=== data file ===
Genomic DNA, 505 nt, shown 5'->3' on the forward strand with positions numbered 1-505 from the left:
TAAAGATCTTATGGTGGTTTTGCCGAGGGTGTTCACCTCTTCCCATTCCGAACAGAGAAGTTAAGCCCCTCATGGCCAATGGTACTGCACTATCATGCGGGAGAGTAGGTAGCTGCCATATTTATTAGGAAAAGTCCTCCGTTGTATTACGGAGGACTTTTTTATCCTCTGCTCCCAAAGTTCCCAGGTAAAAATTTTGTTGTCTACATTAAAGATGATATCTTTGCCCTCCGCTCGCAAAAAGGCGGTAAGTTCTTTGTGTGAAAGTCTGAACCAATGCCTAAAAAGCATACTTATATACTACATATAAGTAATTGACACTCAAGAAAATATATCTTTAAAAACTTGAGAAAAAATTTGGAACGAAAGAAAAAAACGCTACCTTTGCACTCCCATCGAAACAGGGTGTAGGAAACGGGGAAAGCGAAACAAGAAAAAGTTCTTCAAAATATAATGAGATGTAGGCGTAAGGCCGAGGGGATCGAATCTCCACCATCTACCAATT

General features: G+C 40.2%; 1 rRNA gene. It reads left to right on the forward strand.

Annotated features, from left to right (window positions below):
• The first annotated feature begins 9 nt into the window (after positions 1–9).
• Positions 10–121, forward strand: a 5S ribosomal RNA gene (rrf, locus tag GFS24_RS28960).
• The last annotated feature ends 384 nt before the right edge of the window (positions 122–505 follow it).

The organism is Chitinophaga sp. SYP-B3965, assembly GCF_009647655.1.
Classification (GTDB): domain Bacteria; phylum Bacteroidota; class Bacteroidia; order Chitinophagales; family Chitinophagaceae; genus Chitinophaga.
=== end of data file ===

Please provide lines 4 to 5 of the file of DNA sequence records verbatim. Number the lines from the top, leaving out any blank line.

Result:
Annotated features, from left to right (window positions below):
• The first annotated feature begins 9 nt into the window (after positions 1–9).